It is a vulgar morning here in Halifax. The sidewalks are treacherous combinations of snow, ice, slush, and 6-inch deep water. Trekking through this disgusting combination at 6am is not the most enjoyable way for one to enjoy a Saturday, but sometimes you do what you gotta do.
No less vulgar is a story in today's Post documenting the unwillingness of the United Nations to name and shame countries that systemically abuse women's human rights. The story particularly focuses on the case of a U.S.-organized UN parallel conference called "State-Sanctioned Mass Rape in Burma and Sudan" that would address, you guessed it, state-sanctioned mass rape occurring in the military dictatorship of Burma (Myanmar to its friends and fellow juntas) and in the Darfur region of Sudan. It turns out that some very high-ranking officials at the UN sent some very strongly worded emails to the U.S. mission strongly objecting to the placement of the names of the two misogyny-endorsing countries in the title, and therefore asked the conference organizers to move the event somewhere off of UN property.
Should this move surprise anybody? Not really. We are talking about the UN after all. The same organization that has been impotent to uphold its supposed core principles and prevent genocide in Darfur and the Congo, ethnic cleansing in the former Yugoslavia, WMD production in Iraq, Iran, and North Korea really shouldn't be expected to uphold other such lofty principles as promoting the idea that women are human beings and deserve to be treated accordingly. It is beyond contempt that they refuse to "name and shame" those states that are complicit and actively involved in targetting women for the most heinous of crimes and violations of the person. This is not the first time the UN has shunted women in order to protect the sterling reputation of the most vile states from being publicly embarrassed for their deplorable treatment of women. The story also notes a recent event in which a young Pakistani woman, Mukhtar Mai, was ordered by a tribal judge to be gang-raped because her brother had the audacity to try and make friends with a person in a higher caste was to appear at a film screening about this atrocity was cancelled because Pakistan's Prime Minister was at the UN that week and officials felt that would send the wrong message to his government.
I'm of the mind that silencing women who speak out against their government advocating rape as a legitimate form of penalty for the actions of other human beings sends the wrong message. However, that is what the UN does. Building a clandestine nuclear program and are worried that the US and other states may take action against you? Don't worry, the Security Council will make sure nothing happens to you. Have a terrible human rights record? Fear not, the UN will put you on its Human Rights Council and you can blame it on Israel. Practicing genocide and systemic rape against minority groups? As long as you keep it within your boundaries, we have no responsibility to protect those people. Need some extra cash because the sanctions we imposed in a fit of pique ten years ago are crippling your ability to build shrines to yourself? We can help with that; in fact, the Secretary General's son's phone number is right here.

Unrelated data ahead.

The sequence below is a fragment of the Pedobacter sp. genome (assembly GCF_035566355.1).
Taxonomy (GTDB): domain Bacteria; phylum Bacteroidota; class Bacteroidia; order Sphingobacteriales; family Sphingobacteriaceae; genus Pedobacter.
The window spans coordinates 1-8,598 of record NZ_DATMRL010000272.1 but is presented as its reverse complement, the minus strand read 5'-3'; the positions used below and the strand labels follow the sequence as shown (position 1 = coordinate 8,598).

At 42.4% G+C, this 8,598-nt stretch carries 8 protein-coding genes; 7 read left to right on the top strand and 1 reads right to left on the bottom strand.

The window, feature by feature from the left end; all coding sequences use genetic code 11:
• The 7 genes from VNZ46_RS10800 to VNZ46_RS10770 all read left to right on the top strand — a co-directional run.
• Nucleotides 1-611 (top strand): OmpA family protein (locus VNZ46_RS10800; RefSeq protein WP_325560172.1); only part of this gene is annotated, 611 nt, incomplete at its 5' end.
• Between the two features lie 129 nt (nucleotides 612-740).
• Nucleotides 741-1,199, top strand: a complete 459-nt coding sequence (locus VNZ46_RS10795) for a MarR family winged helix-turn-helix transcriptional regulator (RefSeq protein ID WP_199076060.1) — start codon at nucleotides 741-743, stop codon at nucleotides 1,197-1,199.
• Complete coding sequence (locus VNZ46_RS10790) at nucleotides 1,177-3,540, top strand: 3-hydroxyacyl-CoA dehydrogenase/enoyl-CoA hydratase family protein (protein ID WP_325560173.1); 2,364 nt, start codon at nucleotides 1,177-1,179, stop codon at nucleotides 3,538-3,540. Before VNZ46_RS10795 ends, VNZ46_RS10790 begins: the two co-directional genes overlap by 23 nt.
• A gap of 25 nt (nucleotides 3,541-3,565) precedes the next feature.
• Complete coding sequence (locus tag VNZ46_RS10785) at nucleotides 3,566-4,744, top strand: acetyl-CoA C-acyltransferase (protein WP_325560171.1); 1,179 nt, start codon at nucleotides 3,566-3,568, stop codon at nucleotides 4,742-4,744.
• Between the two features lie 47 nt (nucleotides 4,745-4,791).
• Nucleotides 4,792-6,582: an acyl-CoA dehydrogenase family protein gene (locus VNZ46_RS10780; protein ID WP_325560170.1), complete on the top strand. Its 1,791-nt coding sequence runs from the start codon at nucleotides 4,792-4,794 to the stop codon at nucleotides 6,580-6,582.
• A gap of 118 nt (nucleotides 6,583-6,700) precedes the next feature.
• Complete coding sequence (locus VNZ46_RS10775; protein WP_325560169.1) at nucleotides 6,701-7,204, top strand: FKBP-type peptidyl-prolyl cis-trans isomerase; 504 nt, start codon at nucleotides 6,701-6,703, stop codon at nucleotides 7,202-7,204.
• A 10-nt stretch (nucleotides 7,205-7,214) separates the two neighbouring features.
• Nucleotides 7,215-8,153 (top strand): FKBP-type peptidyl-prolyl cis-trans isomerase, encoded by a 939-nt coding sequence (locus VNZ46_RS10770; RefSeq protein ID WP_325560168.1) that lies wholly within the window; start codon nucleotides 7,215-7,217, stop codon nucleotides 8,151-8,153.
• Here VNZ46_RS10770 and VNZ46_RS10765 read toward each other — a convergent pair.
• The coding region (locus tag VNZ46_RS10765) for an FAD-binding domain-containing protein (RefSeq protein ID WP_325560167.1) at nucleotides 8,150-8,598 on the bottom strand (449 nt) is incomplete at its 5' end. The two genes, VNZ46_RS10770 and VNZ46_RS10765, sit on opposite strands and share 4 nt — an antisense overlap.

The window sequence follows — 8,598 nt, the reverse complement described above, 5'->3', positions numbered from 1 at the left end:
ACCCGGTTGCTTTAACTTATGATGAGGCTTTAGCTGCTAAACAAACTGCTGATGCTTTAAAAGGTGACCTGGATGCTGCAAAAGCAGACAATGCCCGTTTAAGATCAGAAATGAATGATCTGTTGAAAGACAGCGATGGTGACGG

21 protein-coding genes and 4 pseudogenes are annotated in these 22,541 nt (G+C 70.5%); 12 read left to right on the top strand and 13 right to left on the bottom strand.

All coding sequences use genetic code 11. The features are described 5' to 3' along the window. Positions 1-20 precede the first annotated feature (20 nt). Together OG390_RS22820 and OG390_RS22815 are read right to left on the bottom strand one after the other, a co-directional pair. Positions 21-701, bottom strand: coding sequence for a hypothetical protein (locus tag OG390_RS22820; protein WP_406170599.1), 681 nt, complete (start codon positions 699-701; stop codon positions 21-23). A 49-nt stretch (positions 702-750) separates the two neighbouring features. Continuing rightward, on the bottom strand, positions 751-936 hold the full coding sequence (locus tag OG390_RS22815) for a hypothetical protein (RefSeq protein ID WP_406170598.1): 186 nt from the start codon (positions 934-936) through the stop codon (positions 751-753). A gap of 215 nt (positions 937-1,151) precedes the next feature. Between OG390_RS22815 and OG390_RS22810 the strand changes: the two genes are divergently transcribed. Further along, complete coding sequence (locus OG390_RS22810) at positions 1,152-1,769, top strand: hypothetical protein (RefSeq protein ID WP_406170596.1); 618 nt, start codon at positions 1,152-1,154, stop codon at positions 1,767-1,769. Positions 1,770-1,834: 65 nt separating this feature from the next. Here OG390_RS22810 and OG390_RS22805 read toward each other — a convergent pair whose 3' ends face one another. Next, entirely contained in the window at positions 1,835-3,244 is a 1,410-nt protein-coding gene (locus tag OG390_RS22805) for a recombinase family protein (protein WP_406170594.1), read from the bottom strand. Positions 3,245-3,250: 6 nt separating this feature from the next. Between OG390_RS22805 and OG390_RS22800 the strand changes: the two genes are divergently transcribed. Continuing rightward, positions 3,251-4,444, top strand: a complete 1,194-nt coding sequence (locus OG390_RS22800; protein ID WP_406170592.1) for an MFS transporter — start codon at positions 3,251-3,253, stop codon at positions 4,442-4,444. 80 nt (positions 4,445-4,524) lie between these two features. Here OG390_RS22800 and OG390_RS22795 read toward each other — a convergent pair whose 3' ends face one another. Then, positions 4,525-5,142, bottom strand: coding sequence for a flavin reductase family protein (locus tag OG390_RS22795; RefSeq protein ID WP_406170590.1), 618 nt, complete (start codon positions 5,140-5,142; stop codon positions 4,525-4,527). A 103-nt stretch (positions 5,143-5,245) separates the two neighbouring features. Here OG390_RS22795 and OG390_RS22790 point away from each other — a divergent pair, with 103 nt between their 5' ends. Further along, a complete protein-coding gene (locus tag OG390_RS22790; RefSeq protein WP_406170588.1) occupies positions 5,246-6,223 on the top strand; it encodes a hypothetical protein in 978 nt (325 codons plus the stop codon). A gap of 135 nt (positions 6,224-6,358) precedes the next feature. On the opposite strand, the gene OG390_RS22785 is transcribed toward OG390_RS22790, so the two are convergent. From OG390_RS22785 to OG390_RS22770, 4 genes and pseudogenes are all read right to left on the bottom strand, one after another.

It is deeply regrettable that the United Nations fails to take its mandate to advance the causes of women seriously, and prefers to protect decrepit regimes from suffering the humiliation of the world knowing that it is their custom to abuse, degrade, rape, and murder women simply because they are women. The women of the world deserve far better. They deserve to have an entity that will speak out and lobby hard for governments to publicly denounce those states which practice barbaric atrocities against them. 6-year old girls in Cambodia should not be locked in cages and suffer in silence while their government turns a blind eye to their pernicious rape industry. Women in Darfur should not have to suffer the indignity of being raped by soldiers who have just murdered all the men of a village. Young women in other parts of Africa should not have to live in the constant fear of being raped by HIV-infected men who believe the atrocious lie that sex with a virgin will cure them. These are types of issues that the UN and its member states, including and especially Canada, should be condemning with the full force of their authority. Instead, many of these incidents go undocumented or, worse, shoved aside to protect the guilty and complicit.